Klusák and Remunda are reliable options for creating thought-provoking films in their own unique way, and have done so again in Život a smrt v Tanvaldu. This has come at a time where there are increasing debates on the levels of racism in the Czech Republic, and the killing of a young Roma man at the New Year serves as stark reminder to this. By now, most viewers of the pair's work notice that they are most effective when dealing with contrasts and hypocrisy, and it is no different here in the comparison between what should notionally be a national scandal and the indifference of many townspeople to the killing, in an area noted for factory closures and high unemployment. Despite the nature of the film, Klusák and Remunda have no qualms about placing themselves in the film, and this time it serves the purpose of introducing an ethical aspect -- should the filmmakers be focusing their camera on the young boy who has lost his father? How should the filming be treating the victim's family? An argument between the two directors breaks out, and this is illuminating not just in the context of Život a smrt v Tanvaldu, but also in how the pair approach the art of documentary making itself. Rather than the film being one-dimensional and concentrating only on the tragedy, it becomes a discussion point on tolerance and assimilation, and leads to the questioning of our own prejudices and how we view Roma people in our society.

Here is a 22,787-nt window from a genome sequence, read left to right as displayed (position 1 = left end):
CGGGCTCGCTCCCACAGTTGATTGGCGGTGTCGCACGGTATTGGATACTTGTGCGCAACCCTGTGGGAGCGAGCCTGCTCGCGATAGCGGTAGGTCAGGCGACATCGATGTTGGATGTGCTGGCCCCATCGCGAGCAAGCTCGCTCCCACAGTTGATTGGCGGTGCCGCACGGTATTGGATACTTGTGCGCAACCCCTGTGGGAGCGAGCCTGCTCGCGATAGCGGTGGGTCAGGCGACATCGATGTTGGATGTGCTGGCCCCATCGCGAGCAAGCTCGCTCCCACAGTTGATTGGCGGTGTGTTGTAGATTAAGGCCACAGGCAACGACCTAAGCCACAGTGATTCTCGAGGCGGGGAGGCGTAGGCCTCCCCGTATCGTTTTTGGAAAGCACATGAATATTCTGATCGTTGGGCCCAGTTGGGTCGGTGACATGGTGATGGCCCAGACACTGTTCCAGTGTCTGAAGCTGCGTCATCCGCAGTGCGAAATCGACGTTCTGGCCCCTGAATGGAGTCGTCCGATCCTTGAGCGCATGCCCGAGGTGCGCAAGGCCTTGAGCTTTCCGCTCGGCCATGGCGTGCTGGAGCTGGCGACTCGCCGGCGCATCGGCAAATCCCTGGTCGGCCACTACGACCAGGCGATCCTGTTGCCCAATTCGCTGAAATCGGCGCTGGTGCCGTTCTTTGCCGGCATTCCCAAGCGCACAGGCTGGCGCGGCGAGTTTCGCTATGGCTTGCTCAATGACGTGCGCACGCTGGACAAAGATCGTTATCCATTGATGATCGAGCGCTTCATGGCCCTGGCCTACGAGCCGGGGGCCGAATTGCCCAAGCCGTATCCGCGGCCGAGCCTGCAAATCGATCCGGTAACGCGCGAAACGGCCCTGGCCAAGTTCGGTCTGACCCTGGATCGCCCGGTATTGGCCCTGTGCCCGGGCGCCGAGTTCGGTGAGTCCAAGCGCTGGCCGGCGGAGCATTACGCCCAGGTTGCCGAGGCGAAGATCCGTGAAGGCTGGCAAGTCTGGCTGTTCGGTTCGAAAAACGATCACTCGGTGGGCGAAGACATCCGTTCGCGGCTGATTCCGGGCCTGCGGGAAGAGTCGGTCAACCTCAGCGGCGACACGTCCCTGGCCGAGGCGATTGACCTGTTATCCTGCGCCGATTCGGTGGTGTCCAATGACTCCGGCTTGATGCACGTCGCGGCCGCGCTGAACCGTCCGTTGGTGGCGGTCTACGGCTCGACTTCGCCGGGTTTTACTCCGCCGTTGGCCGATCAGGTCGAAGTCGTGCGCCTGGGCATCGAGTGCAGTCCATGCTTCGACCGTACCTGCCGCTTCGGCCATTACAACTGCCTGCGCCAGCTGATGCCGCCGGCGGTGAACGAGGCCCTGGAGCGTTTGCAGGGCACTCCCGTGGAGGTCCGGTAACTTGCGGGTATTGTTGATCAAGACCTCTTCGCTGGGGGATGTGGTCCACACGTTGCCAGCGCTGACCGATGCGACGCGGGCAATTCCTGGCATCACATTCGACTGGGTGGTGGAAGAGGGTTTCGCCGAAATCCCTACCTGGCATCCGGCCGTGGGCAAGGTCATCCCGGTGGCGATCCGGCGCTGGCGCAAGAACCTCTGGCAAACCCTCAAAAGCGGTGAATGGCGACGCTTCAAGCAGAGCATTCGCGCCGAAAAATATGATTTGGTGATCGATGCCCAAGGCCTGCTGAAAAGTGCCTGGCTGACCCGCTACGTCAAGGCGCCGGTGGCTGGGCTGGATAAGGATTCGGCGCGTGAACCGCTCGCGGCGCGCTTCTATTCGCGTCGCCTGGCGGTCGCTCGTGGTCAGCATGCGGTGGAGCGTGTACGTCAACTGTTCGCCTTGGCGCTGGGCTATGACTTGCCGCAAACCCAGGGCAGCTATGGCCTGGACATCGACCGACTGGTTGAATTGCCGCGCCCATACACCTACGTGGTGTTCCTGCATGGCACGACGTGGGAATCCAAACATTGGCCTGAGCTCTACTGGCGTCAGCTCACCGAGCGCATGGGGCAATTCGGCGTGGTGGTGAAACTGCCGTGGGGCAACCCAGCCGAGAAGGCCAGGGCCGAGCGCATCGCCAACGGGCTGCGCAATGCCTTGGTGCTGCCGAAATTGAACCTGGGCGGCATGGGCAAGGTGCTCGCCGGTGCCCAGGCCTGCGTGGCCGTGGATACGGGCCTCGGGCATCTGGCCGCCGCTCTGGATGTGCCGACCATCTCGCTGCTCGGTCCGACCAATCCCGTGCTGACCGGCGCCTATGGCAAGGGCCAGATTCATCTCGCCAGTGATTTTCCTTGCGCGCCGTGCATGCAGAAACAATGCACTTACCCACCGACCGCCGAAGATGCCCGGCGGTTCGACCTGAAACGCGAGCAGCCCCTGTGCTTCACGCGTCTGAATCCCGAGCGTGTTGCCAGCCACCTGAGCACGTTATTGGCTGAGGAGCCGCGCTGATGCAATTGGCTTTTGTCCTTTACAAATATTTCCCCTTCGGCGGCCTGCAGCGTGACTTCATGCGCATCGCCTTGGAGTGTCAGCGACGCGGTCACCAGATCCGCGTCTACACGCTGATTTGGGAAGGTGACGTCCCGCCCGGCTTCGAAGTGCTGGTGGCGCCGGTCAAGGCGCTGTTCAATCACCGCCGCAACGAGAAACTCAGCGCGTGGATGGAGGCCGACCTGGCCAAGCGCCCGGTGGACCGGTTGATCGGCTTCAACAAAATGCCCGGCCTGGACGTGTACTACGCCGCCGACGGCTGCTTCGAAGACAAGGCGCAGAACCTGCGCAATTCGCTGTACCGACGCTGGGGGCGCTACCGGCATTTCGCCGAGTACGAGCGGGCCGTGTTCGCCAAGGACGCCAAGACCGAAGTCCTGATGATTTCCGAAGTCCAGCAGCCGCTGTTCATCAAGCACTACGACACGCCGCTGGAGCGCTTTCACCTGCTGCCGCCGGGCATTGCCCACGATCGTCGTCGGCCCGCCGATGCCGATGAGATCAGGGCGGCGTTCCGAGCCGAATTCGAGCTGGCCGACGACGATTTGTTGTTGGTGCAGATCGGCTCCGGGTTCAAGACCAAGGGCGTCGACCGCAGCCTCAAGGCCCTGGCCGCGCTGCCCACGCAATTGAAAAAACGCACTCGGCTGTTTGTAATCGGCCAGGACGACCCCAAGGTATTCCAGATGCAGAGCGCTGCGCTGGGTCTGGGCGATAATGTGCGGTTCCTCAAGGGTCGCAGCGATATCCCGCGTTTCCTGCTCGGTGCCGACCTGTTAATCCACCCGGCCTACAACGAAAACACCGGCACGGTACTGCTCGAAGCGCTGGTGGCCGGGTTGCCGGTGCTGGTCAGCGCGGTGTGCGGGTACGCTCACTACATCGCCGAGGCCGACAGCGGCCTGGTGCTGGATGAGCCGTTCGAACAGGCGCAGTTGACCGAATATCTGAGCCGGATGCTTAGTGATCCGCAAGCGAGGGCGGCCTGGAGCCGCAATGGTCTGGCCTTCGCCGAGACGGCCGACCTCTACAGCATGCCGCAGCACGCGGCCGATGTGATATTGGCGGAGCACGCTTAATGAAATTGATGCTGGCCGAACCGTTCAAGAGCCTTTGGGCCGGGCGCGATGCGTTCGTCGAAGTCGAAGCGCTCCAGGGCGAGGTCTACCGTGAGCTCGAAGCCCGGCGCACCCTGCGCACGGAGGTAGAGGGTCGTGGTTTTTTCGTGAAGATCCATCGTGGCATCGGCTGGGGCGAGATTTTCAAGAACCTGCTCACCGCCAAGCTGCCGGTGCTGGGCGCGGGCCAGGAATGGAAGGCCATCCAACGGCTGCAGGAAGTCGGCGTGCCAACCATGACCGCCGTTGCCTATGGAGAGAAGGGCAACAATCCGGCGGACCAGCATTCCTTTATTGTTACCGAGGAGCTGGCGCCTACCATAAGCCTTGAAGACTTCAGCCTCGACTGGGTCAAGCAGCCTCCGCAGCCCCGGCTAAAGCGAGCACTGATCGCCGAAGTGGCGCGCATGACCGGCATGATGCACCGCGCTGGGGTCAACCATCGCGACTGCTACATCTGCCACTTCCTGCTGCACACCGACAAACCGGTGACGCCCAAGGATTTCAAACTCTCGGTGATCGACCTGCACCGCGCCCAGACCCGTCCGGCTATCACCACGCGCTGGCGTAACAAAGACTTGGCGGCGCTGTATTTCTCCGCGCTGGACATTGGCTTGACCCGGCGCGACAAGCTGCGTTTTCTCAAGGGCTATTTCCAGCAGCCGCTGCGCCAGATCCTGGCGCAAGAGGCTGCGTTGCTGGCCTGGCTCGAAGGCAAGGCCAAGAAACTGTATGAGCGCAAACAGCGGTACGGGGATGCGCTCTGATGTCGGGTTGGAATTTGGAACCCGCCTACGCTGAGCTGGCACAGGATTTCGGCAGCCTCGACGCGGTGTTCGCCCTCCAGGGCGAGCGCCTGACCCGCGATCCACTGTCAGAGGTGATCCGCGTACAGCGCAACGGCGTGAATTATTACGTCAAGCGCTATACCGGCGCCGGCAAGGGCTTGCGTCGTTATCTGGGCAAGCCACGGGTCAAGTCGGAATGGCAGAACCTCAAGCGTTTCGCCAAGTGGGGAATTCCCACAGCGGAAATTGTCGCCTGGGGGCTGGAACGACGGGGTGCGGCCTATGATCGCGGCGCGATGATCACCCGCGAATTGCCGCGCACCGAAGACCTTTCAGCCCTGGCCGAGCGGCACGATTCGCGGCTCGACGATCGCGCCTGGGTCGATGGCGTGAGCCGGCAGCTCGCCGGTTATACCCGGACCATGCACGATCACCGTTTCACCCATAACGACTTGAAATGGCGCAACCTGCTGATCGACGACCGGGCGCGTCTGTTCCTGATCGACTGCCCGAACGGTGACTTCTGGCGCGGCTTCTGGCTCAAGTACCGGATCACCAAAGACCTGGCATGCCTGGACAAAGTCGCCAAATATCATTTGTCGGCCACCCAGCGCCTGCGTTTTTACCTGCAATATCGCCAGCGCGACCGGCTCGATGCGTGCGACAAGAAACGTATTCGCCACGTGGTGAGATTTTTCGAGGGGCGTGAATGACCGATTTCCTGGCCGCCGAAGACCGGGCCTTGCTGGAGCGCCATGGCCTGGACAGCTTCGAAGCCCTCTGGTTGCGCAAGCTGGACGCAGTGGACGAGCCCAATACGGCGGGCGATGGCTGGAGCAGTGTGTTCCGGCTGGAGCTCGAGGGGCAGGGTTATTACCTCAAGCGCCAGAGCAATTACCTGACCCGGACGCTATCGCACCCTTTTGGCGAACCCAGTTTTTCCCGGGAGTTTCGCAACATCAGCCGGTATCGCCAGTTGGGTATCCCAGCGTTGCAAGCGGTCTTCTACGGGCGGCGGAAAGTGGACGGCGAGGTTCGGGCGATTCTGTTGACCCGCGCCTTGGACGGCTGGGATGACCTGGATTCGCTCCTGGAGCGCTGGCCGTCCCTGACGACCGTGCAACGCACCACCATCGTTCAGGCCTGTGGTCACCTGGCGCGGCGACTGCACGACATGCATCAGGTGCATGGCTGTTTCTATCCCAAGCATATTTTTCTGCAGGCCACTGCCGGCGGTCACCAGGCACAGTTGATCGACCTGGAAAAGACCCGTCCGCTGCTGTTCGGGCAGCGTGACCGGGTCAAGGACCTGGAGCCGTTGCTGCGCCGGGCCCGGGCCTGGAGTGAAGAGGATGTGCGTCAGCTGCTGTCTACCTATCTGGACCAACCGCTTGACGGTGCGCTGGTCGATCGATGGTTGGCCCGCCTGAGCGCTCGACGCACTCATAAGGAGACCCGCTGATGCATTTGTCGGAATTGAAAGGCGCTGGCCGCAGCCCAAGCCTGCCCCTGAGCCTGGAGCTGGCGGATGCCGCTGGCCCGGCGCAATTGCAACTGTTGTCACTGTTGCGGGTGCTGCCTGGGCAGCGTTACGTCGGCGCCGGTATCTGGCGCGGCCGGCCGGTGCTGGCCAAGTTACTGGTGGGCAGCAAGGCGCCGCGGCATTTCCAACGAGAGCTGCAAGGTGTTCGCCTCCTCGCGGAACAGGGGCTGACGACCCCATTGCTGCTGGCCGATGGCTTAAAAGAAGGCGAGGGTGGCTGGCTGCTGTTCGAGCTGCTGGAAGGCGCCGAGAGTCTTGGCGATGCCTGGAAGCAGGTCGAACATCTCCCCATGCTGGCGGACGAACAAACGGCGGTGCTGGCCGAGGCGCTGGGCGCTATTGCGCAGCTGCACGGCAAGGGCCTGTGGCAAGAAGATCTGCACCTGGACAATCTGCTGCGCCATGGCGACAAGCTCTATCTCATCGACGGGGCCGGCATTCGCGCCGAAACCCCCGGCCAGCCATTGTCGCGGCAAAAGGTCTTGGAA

An interesting new contribution to be broadcast on Czech Television on 11th November is Pod dlažbou je pláž, Radim Špaček's new work on the importance of public service broadcasting. Perhaps a slightly insular topic considering Česká televize's position as one, but nevertheless a worthwhile reminder as to what such a service can provide. The film is a series of expert interviews of those involved in public broadcasting, including former BBC Director General Greg Dyke and even Britské listy's very own Jan Čulík. I felt it was well put together, and will perhaps withhold all judgement until I see it a second time, but it should be said that at times Pod dlažbou je pláž holds up the BBC as something more than what it actually is. It is fine to see the BBC as a model of which inspiration can be taken from, however to portray the BBC as infallible (which maybe, at least in Dyke's words, it comes close to) would be incorrect. This comes, mainly, from the misconception that the BBC is objective, and importantly that people in Britain believe the BBC to be so. Not true -- increasingly, through the corporation's handling of the Gaza crisis and Syria, to name but a few examples, there have been accusations from many sections of society that the BBC has been biased towards a particular viewpoint. This has also occurred in domestic politics -- if we are to look at the invites to the flagship Question Time programme, we see that UKIP leader Nigel Farage has been invited more than any other politician, and despite UKIP being without any representation in Scotland and less than five in Wales and Northern Ireland combined. In many respects they are nothing more than a minor, racist, `little England' party, and the increasing resentment by licence-fee payers towards how the BBC routinely talk them up is noticeable. Viewers in Scotland have noted that the BBC's operations in Scotland have arguably tried to shut out pro-independence arguments for being heard, while at the same time increasing their programme output in areas that are dealt with supposedly shared `British' history and values.